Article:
Right-in/right-out (RIRO) and left-in/left-out (LILO) refer to a type of three-way road intersection where turning movements of vehicles are restricted. A RIRO permits only right turns and a LILO permits only left turns. "Right-in" and "left-in" refer to turns from a main road into an intersection (or a driveway or parcel); "right-out" and "left-out" refer to turns from an intersection (or a driveway or parcel) to a main road. RIRO is typical when vehicles drive on the right, and LILO is usual where vehicles drive on the left. This is because minor roads usually connect to the outsides of two-way roads. However, on a divided highway, both RIRO and LILO intersections can occur.
The remainder of this article refers only to RIRO but applies equally to LILO.
A RIRO intersection differs from a 3/4 intersection (right in/right out/left in) and an unrestricted intersection.
RIRO is an important tool of access management, itself an important component of transportation planning. A study applying access management guidelines to the redesign of Missouri Route 763 in Columbia, Missouri illustrates how RIRO, combined with signalized intersections designed to permit U-turns, can accommodate high volumes of traffic with low delay and high safety.
The RIRO restriction typically is enforced through physical barriers such as a traffic island in an intersection to direct vehicles into the permitted turn, and to restrict vehicles from traveling through the intersection. The major road itself often has a median separating the two directions of traffic. The restriction may also be achieved by signage, but when a median or other barrier is not present in the median of the major road, RIRO configurations have been found to result in significant violation rates.
RIRO roads may also have grade-separated interchanges, but vehicles on these roads do not yield the right-of-way to other vehicles entering the roadway, nor encounter cross traffic. Such roads are sometimes called RIRO expressways. In the United States, they are sometimes called Jersey freeways, due to their prevalence in the state of New Jersey, although they are not limited to that state.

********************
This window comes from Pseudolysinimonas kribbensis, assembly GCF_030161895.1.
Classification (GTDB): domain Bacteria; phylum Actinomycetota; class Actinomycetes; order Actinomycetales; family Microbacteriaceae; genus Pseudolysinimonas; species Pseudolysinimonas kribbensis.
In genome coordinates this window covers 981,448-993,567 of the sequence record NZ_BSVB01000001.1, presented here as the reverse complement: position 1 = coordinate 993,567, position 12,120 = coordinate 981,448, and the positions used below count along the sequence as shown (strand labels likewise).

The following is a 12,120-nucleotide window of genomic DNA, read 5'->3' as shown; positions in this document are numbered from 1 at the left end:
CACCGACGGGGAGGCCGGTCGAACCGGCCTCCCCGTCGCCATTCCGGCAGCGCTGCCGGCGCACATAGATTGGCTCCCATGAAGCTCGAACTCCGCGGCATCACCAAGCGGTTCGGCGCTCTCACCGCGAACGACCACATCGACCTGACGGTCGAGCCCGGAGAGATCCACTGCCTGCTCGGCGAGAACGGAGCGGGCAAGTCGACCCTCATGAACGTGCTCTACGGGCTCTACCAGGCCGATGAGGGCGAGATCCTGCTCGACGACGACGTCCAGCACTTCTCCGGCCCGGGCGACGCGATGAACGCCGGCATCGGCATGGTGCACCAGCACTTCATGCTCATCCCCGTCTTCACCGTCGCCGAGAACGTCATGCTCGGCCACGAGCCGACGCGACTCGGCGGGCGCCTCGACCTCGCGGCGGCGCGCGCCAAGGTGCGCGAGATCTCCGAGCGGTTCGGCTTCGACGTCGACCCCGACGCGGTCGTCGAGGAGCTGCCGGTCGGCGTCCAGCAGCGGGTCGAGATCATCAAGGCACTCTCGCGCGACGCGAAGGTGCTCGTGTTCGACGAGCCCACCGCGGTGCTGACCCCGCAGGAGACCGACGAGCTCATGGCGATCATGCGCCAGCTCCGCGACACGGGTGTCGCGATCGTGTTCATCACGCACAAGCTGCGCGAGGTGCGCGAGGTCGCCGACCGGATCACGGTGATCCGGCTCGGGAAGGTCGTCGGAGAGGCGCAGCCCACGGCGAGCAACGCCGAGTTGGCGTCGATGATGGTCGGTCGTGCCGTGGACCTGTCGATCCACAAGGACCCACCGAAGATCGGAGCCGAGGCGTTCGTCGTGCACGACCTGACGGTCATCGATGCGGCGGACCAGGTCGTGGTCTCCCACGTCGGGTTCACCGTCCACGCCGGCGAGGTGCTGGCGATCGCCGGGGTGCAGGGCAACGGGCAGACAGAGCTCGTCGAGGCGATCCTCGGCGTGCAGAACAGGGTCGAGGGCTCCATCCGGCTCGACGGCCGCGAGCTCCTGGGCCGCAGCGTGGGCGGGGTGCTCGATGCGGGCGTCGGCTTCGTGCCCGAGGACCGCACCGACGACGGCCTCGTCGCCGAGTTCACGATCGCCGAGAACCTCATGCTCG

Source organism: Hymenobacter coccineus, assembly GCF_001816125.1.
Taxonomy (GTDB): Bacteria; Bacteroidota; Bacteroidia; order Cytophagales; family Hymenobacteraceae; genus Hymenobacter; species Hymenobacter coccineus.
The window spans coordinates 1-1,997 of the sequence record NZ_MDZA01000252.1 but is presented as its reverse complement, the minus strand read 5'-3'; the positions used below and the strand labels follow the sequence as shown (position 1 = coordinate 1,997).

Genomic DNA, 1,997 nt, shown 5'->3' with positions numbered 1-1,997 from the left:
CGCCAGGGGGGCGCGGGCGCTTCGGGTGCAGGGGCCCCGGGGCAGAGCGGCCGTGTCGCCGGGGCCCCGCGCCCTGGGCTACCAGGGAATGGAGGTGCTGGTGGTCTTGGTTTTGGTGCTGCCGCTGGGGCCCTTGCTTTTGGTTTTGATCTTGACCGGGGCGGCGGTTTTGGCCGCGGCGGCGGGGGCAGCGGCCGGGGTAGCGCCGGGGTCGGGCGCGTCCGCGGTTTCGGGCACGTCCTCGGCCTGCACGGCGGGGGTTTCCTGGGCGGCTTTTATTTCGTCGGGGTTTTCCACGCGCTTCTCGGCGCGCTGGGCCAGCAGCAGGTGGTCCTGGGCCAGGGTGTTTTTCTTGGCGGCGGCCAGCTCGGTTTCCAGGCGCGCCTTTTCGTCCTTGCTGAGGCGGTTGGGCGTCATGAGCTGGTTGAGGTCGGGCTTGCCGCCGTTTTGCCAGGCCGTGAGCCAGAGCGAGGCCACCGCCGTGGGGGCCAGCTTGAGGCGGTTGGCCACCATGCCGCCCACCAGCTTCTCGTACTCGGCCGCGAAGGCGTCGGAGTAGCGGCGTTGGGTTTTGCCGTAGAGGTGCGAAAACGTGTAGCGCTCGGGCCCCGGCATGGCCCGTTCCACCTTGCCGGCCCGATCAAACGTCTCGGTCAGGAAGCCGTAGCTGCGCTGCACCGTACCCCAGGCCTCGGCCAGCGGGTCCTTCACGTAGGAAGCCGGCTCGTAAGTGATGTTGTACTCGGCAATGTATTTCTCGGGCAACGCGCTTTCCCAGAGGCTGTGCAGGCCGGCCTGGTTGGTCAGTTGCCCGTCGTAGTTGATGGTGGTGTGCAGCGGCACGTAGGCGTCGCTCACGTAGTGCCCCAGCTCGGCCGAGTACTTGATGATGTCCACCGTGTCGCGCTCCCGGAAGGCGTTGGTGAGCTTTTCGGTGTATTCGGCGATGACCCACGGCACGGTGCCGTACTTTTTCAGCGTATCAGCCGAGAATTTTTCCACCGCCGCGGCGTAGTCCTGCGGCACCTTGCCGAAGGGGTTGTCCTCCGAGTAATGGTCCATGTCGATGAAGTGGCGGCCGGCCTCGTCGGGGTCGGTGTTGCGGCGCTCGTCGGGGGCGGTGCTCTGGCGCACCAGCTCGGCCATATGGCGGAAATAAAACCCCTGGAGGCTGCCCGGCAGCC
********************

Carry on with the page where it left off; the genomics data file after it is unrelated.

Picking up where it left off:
RIRO road configurations are an important tool for access management. General types of RIRO road configuration include limited access roads (divided highways, etc.) and roundabouts. To travel in the restricted direction, vehicles must first turn in the permitted direction, then reverse direction in a U-turn or by going around a roundabout. RIRO is especially useful where left turns would require crossing in front of oncoming vehicles.
RIRO configurations generally improve road-traffic safety and efficiency by reducing the number of conflict points between vehicles.
A RIRO configuration may improve safety and operations at one intersection while consequently worsening them at another intersection upstream or downstream.
- "Title 930 (Transportation, Preconstruction), Rule R930-6 (Access Management)" (PDF). Utah Administrative Code. Utah Department of Transportation. August 2013. Retrieved September 12, 2015.
- "Title 930 (Transportation, Preconstruction), Rule R930-6-5 (Access Management, Definitions)". Utah Administrative Code. Utah Department of Administrative Services, Division of Administrative Rules. August 1, 2015. Retrieved September 12, 2015.
- "Access Management Manual, Chapter 3 (Guidelines for Public Street and Driveway Connections), 3.4.6 (Restricted Movements and Median Openings)" (PDF). Minnesota Department of Transportation. January 2, 2008. Retrieved September 12, 2015.
- Kenny Voss and Trent Brooks and Tim Rogaczewski and Michael Trueblood (2008). "Implementing MoDOT’s Access Management Guidelines Along Route 763" (PDF). 7th National Conference on Access Management. Transportation Research Board, Access Management Committee AHB70: 13. Retrieved 2009-06-24.
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